Selectively replace Node-style environment variables with plain strings.
Selectively replace Node-style environment variables with plain strings. Available as a standalone CLI tool and a Browserify v2 transform.
Works best in combination with uglifyify.
If you're using the module with Browserify:
npm install envify browserify
Or, for the CLI:
sudo npm install -g envify
envify will replace your environment variable checks with ordinary strings -
only the variables you use will be included, so you don't have to worry about,
AWS_SECRET_KEY leaking through either. Take this example script:
if processenvNODE_ENV === "development"console.log'development only'
After running it through envify with
NODE_ENV set to
if "production" === "development"console.log'development only'
By running this through a good minifier (e.g. UglifyJS2), the above code would be stripped out completely.
However, if you bundled the same script with
NODE_ENV set to
if "development" === "development"console.log'development only'
if statement will evaluate to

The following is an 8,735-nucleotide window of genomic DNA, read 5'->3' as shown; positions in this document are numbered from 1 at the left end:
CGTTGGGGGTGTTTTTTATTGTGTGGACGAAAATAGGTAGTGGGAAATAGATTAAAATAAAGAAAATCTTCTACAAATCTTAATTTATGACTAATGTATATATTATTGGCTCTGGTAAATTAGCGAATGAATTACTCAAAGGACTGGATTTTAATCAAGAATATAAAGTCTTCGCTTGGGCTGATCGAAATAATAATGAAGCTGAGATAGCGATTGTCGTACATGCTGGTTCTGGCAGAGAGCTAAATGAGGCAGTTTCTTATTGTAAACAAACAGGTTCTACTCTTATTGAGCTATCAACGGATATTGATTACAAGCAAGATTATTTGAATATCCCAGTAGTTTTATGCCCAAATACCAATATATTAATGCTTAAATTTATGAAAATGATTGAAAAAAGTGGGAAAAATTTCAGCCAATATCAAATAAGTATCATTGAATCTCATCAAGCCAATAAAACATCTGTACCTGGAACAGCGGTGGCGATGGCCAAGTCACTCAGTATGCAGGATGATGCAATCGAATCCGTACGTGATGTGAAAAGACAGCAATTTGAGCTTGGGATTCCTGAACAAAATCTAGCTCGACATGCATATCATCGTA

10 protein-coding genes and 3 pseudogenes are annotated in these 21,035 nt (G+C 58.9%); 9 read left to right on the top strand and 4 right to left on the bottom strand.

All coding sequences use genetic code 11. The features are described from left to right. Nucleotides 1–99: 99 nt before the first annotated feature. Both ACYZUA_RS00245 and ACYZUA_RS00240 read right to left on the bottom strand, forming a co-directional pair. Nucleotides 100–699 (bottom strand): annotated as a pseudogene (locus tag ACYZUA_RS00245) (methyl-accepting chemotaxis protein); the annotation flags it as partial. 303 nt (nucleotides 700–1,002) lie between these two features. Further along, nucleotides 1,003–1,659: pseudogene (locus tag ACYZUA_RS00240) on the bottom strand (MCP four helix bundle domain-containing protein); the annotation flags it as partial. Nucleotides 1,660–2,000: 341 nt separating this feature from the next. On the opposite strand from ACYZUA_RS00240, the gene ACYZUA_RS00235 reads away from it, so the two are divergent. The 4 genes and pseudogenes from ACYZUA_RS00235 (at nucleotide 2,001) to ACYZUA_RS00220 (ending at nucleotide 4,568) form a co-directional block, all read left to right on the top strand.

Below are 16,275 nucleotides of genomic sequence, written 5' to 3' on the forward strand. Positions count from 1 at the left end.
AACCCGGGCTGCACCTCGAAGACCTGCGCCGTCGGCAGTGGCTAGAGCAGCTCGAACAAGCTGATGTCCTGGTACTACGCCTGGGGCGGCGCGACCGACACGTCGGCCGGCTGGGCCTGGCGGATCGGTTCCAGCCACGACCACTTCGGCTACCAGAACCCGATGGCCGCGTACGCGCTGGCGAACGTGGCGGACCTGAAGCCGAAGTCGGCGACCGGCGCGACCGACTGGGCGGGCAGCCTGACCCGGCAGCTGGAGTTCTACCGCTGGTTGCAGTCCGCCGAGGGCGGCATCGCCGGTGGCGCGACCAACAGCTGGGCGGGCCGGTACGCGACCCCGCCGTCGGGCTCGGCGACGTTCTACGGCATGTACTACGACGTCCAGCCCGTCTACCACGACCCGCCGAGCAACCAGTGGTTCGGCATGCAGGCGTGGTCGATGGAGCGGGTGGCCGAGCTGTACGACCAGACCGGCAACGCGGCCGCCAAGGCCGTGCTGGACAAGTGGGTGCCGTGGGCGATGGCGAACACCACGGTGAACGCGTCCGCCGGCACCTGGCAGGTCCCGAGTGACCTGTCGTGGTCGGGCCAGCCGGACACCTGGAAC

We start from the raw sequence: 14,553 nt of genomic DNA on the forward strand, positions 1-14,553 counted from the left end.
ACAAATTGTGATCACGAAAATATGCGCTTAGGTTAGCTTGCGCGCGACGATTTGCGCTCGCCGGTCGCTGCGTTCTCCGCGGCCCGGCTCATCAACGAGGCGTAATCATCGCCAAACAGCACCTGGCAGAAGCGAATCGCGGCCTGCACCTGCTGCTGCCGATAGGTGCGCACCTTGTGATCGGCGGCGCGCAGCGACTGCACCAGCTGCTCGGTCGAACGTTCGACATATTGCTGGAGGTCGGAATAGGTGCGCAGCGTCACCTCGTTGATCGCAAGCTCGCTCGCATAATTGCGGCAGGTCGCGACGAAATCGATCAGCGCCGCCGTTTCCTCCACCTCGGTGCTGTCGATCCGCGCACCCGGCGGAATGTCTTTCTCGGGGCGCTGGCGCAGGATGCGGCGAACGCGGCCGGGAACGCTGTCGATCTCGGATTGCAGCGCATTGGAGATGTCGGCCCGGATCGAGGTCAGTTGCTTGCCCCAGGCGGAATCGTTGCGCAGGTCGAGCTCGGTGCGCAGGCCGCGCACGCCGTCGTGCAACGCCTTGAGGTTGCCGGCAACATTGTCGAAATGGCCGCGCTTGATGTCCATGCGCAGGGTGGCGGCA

true, so the code won't be removed.
browserify index.js -t envify > bundle.js
envify index.js > bundle.js
You can also specify additional custom environment variables using browserify's subarg syntax, which is available in versions 3.25.0 and above:
browserify index.js -t [ envify --NODE_ENV development ] > bundle.jsbrowserify index.js -t [ envify --NODE_ENV production ] > bundle.js
Returns a transform stream that updates based on the Node process'
If you want to stay away from your environment variables, you can supply your own object to use in its place:
var browserify = require'browserify'envify = require'envify/custom'fs = require'fs'var b = browserify'main.js'output = fscreateWriteStream'bundle.js'btransformenvifyNODE_ENV: 'development'bbundlepipeoutput
By default, environment variables that are not defined will be left untouched. This is because in some cases, you might want to run an envify transform over your source more than once, and removing these values would make that impossible.
However, if any references to
process.env are remaining after transforming
your source with envify, browserify will automatically insert its shim for
Node's process object, which will increase the size of your bundle. This weighs
in at around 2KB, so if you're trying to be conservative with your bundle size
you can "purge" these remaining variables such that any missing ones are simply
replaced with undefined.
To do so through the command-line, simply use the subarg syntax and include
browserify index.js -t [ envify purge --NODE_ENV development ]
Or if you're using the module API, you can pass
_: "purge" into your
arguments like so:
btransformenvify_: 'purge'NODE_ENV: 'development'